Recent M&A activity in the music and entertainment marketing industry is being driven in part by the shift away from record sales and toward live entertainment and streaming music.
Apple’s (AAPL) recent announcement of a $3 billion takeover of Beats Electronics, a music streaming and headphone company founded by hip hop artist and music producer Dr. Dre and Chairman of Interscope Geffen A&M Records Jimmy Iovine, is the latest in a series of multi-billion dollar music industry transactions that are hoping to lift the sector.
The 2010 merger between Live Nation and Ticketmaster, creating Live Nation Entertainment (LYV) brought together Live Nation, the world’s largest producer of live music concerts, with Ticketmaster, the world’s largest live event ticketing company. The combined company connected nearly 49 million fans to 22,000 live music events for over 2,300 artists in 2012.
However, there are still signs of trouble for the music industry amid some areas of optimism. A recent report published by The Recording Industry Association of America (RIAA) suggests that despite continued sales and revenue weakness, especially in traditional formats, the music business isn’t dead yet.
The RIAA report illustrates the numerous technological and practical challenges facing an industry that has been slow to recover from the economic malaise and return to pre-recessionary growth. Music industry revenue has been largely flat at $7 billion since 2010. Shipments in physical formats (CDs, vinyl, etc.) fell 12%, from $2.8 billion in 2012 to $2.4 billion in 2013, a trend that has continued as digital downloads, streaming music and widespread piracy have cut deeply into sales. In 2013, the RIAA reported that physical copies of albums now account for only 35% of industry sales, while digital purchases now represent 40% of total revenue.
Streaming music services like Spotify and Pandora (P), where people are able to enjoy their favorite music online for free or as part of a subscription, have proved to be both popular and profitable. “It’s something to be excited about and is changing the industry in ways no one could have predicted a few years ago when digital downloads were the only option accessible online for consumers,” explains Los Angeles music executive Jeremy Geffen, president of Geffen Management Group, who has worked over the past twelve years with artists and groups like D12, Robin Gibb, Smokey Robinson, Bone Thugs ‘n Harmony, and Jacob Latimore. During that time he has seen the music industry change in many ways, noticing that consumers – increasingly mobile and on their digital devices, are leading the industry to embrace change, instead of the other way around.
“Basically, since 2010 revenue has been flat, record sales are anemic and we still haven’t found a way to stop the bleeding. Streaming and subscription music services has been a rare bright spot for the industry, but it’s hard to know whether this is a long-term growth story or we’re just enjoying a couple of years of calm in the eye of the storm," says Geffen. Whether or not the exponential growth of streaming music is sustainable or will ultimately come at the expense of the digital download market, the numbers are unmistakable. The RIAA report noted that streaming contributed 21% of total industry revenues in 2013, compared with just 3% in 2007.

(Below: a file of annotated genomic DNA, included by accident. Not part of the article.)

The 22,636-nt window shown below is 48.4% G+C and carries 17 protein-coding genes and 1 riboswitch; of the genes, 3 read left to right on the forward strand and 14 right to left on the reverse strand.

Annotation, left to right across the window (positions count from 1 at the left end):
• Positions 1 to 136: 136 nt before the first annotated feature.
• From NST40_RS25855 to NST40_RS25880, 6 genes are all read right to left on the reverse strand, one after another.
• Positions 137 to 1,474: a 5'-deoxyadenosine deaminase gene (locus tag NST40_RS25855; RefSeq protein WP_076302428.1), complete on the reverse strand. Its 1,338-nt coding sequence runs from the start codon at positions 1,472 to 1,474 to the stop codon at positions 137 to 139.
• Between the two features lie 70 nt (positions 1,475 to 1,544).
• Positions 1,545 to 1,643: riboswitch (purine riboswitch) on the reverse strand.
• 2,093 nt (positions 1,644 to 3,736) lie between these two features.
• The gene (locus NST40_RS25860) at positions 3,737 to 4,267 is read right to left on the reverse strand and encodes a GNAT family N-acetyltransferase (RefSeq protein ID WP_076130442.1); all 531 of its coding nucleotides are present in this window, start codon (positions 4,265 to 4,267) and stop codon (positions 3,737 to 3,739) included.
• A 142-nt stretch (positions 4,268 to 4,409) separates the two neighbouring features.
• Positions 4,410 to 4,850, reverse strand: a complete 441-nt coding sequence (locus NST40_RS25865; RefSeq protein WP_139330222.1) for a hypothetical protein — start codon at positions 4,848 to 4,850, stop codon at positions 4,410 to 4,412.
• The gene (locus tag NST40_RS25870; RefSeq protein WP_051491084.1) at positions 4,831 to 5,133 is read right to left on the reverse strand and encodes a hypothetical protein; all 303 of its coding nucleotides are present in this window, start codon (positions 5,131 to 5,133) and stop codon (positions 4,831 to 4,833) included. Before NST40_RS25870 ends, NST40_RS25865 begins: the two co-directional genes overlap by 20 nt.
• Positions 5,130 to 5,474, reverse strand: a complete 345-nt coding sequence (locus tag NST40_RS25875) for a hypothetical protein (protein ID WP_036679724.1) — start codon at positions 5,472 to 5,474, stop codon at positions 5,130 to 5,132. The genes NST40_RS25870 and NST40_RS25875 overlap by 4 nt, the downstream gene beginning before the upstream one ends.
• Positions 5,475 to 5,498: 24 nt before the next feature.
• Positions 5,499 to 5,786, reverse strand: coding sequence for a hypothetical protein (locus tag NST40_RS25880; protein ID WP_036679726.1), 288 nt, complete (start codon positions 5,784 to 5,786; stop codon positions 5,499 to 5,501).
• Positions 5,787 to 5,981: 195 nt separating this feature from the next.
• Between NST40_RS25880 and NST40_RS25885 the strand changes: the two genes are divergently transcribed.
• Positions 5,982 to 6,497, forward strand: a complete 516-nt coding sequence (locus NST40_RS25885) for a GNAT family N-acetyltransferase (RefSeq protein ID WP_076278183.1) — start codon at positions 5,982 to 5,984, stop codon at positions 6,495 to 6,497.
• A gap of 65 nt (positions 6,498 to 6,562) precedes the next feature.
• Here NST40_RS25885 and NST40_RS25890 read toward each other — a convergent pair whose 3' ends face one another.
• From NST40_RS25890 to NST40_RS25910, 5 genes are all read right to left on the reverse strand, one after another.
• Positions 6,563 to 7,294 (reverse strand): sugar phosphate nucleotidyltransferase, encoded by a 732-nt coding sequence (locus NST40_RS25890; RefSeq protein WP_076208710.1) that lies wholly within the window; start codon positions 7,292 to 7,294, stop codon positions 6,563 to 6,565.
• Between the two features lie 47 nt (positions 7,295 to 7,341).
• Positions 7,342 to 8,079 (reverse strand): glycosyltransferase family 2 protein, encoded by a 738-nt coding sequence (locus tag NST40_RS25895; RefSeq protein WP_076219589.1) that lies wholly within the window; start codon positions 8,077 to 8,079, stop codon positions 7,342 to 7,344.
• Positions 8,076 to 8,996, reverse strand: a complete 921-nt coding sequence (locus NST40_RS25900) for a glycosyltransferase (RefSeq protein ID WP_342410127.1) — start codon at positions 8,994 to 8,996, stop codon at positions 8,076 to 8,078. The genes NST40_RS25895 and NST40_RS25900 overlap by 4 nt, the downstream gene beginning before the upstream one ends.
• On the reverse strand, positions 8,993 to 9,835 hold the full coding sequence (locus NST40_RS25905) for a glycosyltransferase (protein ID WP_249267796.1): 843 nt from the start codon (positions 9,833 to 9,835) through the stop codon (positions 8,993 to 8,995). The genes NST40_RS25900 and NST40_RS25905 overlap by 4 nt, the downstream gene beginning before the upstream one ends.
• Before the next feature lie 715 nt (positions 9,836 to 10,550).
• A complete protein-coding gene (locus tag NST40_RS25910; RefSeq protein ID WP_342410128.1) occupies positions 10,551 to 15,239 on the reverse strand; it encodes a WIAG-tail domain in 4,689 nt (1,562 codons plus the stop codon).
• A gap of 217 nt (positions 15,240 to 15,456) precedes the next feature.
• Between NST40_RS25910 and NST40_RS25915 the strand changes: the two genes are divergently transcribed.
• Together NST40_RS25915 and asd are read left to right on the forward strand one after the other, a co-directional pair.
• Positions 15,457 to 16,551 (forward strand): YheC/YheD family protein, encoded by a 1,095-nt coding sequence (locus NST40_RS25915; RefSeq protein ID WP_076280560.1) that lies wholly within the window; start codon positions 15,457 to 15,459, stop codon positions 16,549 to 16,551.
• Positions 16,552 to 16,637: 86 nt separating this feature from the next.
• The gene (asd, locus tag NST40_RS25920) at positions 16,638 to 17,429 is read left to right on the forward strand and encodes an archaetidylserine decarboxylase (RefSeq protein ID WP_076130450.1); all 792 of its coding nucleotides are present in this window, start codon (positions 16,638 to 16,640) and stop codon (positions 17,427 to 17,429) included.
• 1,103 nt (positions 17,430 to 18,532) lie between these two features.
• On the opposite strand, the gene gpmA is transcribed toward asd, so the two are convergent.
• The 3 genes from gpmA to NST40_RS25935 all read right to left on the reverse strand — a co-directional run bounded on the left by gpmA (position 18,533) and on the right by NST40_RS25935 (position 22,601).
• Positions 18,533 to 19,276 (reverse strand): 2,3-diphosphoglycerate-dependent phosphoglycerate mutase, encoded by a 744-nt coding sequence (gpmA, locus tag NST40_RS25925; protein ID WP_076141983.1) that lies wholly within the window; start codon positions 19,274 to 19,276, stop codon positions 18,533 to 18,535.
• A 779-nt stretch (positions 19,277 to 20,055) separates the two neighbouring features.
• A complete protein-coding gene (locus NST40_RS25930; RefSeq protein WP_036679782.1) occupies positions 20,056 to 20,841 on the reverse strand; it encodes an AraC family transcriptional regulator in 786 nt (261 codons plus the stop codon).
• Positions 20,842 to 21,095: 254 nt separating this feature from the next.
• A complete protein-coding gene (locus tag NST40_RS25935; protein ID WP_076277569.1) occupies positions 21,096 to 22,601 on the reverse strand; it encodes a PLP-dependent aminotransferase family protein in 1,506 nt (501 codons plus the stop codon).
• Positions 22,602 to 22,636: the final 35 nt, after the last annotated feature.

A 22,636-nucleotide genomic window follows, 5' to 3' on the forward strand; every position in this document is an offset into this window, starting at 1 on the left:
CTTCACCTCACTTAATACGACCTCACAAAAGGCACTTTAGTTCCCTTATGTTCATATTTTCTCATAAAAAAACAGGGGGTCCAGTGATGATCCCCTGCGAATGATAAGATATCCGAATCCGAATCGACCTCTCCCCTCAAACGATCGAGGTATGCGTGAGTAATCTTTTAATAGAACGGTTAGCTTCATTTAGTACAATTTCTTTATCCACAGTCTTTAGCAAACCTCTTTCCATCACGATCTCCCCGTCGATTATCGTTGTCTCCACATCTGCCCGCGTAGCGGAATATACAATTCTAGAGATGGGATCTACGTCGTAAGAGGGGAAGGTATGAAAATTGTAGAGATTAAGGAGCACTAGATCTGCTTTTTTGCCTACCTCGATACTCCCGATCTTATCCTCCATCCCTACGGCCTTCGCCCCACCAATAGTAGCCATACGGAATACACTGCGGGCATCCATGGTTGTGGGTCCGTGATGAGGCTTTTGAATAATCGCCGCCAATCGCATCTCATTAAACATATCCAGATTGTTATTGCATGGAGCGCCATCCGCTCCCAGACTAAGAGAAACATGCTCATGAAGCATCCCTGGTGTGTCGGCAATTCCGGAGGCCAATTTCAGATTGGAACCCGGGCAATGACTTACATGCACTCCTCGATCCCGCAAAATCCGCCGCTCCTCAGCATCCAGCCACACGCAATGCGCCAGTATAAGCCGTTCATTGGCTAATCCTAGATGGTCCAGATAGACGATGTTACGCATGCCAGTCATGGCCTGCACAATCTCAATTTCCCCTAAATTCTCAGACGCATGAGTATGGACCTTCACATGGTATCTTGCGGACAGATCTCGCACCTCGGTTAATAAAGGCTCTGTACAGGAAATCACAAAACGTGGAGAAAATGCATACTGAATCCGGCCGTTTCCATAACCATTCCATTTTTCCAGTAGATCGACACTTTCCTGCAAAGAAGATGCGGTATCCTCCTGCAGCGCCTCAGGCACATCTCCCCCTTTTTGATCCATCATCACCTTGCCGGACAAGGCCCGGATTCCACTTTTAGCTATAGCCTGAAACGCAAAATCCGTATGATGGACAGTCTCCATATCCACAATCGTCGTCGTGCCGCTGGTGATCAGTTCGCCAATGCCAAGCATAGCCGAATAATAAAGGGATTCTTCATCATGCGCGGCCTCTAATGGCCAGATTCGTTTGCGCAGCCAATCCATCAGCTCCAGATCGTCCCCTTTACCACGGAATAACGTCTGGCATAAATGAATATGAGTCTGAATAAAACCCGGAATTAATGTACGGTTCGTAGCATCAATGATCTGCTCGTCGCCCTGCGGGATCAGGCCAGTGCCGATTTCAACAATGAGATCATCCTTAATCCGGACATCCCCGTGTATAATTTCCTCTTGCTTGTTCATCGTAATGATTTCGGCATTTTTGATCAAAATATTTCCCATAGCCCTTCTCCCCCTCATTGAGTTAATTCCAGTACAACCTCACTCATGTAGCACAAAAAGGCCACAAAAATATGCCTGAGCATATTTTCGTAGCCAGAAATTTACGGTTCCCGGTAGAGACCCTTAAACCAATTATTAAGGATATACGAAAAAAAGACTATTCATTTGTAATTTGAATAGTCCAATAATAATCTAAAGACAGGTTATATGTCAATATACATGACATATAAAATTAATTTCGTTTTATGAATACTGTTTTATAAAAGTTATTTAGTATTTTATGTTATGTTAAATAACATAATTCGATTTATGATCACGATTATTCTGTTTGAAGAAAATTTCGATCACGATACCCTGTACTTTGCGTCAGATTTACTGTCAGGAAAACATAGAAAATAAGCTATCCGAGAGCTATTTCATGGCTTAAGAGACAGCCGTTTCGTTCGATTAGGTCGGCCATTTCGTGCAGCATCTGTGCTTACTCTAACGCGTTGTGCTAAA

In addition to transition away from physical format to online digital downloads and streaming media, music festivals have become another timely savior for the music industry, connecting with fans and advertisers who are also struggling to reach the 18-29 demographic who are used to skipping commercials and mousing over display ads. These massive festivals, like Coachella, Bonnaroo, and Lollapalooza, are a key element to introducing new talent into the scene, showcasing existing talent and reaching new listeners in a large scale. They’re also a big business; these shows can easily sell out in as little as twenty minutes and draw upwards of 150,000 fans for a single weekend of entertainment. In 2013, Coachella raked in over $47 million in revenue, nearly three times the $17 million generated from the festival in 2007, according to a recent article in Fortune magazine.
In 2013, Coachella booked a wide range of musicians, including Blur, The Stone Roses, Modest Mouse, Wu Tang Clan and Red Hot Chili Peppers, spanning wide-ranging genres including rock, electronic, modern rock, hip hop, and more. The diversity of talent allows the possibility for new discovery and some unlikely collaboration by the artists themselves that is a draw for anyone who enjoys live music or the vibrant social scene that extends from the parking lot to the front of the stage.
“I think there is a chance to reverse some of these sales and revenue numbers we’ve been reading about over the past couple of years and turn the business around,” says Geffen. “These live music festivals that are coming up all over the country are actually making money. They are promising an experience to tens of thousands of people that no digital download or music stream can replicate. In this increasingly fragmented world of online interaction, people still want a one of a kind live experience with their closest friends and their favorite artist – they can get the download later.”